Crufts organizers are responding to criticism that flat-faced dogs are allowed in shows

The Crufts organizer has defended its decision to allow flat-faced dogs to compete in the annual show despite concerns for their welfare.

Ahead of the tournament, which began on Thursday, the Royal Society for the Prevention of Cruelty to Animals (RSPCA) called on the Kennel Club to ban brachycephalic dogs from competition.

The RSCPA suggests that allowing breeds like French Bulldogs and Pugs will increase their popularity, leading to people buying them without appreciating the extra care they require.

Innate physical traits mean that brachycephalic dogs have a harder time breathing and moving. These breeds can also suffer from several health issues and typically live shorter lives.

Speaking to Channel 4 presenter Clare Balding, The Kennel Club’s Charlotte McNamara said the organization had strict guidelines on the types of dogs that should appear on Crufts.

Ms McNamara said: “We have an introductory paragraph on these breed standards and we make it very, very clear that no exaggeration is acceptable.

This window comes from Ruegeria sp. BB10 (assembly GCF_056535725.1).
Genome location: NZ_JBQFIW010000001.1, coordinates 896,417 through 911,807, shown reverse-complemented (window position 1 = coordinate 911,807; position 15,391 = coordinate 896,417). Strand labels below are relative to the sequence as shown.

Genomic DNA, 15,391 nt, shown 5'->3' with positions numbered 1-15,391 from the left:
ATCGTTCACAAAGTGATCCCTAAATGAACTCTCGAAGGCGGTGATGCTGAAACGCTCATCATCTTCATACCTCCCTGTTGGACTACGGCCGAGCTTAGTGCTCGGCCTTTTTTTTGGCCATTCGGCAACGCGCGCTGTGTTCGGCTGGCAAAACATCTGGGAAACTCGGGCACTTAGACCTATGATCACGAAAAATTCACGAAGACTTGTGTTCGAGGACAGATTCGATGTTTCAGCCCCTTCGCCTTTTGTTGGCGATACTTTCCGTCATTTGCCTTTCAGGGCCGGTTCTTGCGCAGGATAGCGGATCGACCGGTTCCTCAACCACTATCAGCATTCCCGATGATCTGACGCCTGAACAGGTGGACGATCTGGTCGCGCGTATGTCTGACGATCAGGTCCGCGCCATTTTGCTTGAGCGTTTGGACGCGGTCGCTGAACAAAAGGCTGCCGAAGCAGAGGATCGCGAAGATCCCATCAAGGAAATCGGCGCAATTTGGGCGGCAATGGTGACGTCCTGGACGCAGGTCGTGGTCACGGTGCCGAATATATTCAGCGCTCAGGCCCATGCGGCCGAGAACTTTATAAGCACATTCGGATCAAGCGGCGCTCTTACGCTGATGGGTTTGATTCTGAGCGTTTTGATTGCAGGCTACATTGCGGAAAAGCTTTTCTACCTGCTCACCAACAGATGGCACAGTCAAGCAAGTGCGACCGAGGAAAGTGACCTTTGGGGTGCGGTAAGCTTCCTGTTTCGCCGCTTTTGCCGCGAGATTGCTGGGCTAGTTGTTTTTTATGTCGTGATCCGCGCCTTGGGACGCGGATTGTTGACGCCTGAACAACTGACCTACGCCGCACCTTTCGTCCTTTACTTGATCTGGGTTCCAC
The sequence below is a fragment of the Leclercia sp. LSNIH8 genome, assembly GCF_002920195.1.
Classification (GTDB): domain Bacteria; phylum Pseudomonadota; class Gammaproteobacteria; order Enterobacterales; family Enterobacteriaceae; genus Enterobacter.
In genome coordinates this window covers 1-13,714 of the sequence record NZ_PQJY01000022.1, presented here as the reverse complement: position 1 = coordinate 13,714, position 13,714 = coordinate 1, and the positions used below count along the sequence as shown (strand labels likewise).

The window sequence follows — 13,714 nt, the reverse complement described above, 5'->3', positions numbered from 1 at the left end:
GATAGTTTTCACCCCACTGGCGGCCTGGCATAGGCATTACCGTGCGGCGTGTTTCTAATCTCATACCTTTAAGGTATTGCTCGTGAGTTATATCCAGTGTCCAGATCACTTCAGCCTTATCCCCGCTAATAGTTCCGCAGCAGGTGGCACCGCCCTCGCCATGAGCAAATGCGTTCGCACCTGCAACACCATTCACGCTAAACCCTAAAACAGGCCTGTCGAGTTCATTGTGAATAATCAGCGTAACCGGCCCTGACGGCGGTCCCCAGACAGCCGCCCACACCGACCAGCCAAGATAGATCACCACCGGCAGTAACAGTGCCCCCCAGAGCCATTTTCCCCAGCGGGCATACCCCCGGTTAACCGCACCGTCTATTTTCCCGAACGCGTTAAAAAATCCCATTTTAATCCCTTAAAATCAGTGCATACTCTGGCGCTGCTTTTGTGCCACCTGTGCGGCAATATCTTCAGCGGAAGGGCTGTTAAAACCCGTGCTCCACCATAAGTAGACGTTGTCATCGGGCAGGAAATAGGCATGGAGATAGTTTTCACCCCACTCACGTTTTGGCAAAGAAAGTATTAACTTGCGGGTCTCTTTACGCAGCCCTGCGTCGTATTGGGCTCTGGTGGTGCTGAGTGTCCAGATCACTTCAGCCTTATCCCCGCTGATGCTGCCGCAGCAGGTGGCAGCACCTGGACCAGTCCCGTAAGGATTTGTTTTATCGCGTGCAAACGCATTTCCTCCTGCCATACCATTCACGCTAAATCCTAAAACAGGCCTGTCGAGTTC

“We’ve also conducted a number of breed standard reviews, including our staff, as part of the working groups we’re involved with,” she added.

Ms McNamara suggested that factors outside of Crufts, like Instagram, can affect the popularity of these breeds.

“Beyond that, we really need to understand how we’re approaching things like Instagram and the influences way beyond Crufts and the Kennel Club and how we’re really reaching out to people and making sure they’re picking up the same messages,” she said.

Ms Balding asked a representative from the British Veterinary Association about the problems short-headed dogs are more prone to.

Stressing that breathing problems are the most common, she added: “They are also more prone to extreme temperatures, so heat stroke is very common, often some skin problems, problems in childbirth. There’s a whole range of different issues, as well as things like eye issues.”

Crufts takes place at the National Exhibition Center (NEC) in Birmingham until Sunday 12th March. Crufts organizers are responding to criticism that flat-faced dogs are allowed in shows

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